But i do think there is some truth to what David says about social networks providing a trust-based way to communicate higher-quality information:
Not only Digg, but virtually all Web 2.0 applications which are based on the wisdom of crowds can be reconceived as Facebook apps based on the wisdom (or trust) of friends. To the extent that these services cater to publishers who seek a mass audience, such as YouTube or Flickr, the social graph will not threaten their business. But to the extent they publish content intended for friends, or if the value of their service increases with the participation of friends, these applications face only two choices: get each user to recreate his or her friendship network on their own site or migrate their service to the Facebook platform lest someone else does it first.
While i might quibble about the interpretation of Surowiecki's Wisdom of Crowds in this context, i'd agree there is likely a method of combining social networks & prediction markets that enables powerful new ways to derive information from "vertical communities".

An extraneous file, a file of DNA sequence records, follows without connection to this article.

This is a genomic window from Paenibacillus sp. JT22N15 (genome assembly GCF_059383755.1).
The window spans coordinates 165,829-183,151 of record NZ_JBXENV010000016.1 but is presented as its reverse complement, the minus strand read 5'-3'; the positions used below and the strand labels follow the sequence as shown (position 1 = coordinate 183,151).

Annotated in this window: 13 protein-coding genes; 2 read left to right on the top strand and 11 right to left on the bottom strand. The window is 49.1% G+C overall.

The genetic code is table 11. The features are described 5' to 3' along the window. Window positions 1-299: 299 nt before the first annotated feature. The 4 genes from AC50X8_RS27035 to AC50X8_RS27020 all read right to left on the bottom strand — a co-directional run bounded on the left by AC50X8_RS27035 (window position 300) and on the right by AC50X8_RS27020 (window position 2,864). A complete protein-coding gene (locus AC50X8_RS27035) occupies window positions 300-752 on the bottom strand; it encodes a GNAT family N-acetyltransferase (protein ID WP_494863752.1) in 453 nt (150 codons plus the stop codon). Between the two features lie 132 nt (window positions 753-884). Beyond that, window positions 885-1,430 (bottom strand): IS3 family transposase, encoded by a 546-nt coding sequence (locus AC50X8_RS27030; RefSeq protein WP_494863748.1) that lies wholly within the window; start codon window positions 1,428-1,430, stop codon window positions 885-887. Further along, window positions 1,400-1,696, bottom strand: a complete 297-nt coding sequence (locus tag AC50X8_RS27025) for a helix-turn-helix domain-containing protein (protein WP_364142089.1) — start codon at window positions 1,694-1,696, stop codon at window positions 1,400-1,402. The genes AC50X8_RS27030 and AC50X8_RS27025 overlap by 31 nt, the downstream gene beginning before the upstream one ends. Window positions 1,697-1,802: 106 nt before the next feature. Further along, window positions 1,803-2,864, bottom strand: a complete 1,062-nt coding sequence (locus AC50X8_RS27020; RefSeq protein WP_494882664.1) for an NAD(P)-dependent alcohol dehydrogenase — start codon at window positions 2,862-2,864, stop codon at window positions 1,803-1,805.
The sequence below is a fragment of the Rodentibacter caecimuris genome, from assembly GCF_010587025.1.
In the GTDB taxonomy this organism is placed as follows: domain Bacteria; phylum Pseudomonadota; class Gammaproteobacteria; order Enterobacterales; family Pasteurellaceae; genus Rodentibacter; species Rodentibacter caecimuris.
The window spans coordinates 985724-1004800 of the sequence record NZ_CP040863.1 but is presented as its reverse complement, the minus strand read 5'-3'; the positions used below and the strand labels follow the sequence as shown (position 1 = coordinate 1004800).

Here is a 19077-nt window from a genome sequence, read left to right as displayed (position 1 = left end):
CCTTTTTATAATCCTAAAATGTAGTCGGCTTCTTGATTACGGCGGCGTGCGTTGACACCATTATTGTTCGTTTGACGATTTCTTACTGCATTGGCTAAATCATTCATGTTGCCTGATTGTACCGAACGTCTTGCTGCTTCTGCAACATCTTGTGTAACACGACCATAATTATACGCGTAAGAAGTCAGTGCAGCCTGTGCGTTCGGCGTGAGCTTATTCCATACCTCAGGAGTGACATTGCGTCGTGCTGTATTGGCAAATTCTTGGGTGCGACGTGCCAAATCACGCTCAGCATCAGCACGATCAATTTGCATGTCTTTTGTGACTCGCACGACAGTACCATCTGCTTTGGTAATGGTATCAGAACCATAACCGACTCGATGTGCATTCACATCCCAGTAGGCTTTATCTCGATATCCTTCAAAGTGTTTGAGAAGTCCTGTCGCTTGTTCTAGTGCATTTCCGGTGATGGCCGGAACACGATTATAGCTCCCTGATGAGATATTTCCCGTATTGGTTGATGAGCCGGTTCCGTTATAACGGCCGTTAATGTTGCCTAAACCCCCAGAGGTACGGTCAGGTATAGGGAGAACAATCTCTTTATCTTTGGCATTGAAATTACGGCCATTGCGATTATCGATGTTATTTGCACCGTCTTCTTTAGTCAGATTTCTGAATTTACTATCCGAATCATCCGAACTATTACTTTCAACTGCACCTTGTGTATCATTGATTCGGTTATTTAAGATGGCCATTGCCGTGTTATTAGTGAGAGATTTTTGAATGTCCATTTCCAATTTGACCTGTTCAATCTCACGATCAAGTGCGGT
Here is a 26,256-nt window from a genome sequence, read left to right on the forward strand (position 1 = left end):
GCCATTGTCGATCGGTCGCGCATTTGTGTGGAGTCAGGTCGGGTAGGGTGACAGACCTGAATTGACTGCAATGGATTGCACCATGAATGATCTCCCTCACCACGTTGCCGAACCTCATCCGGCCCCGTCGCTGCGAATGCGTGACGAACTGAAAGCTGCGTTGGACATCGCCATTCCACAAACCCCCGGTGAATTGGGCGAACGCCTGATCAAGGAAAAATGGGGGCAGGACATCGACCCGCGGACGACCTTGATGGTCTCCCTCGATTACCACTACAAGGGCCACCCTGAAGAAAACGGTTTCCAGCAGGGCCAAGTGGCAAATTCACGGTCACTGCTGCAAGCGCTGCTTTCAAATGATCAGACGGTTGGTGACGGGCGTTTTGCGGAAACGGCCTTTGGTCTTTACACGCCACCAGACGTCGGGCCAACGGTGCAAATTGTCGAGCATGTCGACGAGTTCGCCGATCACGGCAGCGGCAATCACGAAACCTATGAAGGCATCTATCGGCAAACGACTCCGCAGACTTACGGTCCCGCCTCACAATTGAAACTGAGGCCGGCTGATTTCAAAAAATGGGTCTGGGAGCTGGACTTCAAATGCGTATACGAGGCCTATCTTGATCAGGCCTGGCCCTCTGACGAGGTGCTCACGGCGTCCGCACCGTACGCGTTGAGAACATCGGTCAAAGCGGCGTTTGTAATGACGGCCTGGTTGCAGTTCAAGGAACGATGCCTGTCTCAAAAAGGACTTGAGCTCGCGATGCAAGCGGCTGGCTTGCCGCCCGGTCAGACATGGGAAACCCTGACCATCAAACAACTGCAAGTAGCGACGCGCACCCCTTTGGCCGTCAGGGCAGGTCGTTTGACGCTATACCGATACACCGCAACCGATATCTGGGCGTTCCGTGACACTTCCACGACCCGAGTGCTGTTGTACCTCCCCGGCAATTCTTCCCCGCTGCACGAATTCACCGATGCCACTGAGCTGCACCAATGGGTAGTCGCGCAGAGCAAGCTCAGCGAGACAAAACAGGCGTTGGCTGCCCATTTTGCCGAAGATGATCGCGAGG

In fact, I wrote an article on this topic last month for O'Reilly in Release 2.0 called "Channeling Crowds" (excerpt linked). Whether or not this type of community occurs on Facebook or on other niche-focused social networks, there are whole new classes of websites & applications which can be created by using the community's social context as infrastructure. And if i'm a betting man, my prediction is one of the more successful of these will be Geni.com. (Best of luck, Mr. Sacks :)
damn. damn those smart-ass alpha geeks all to hell i say!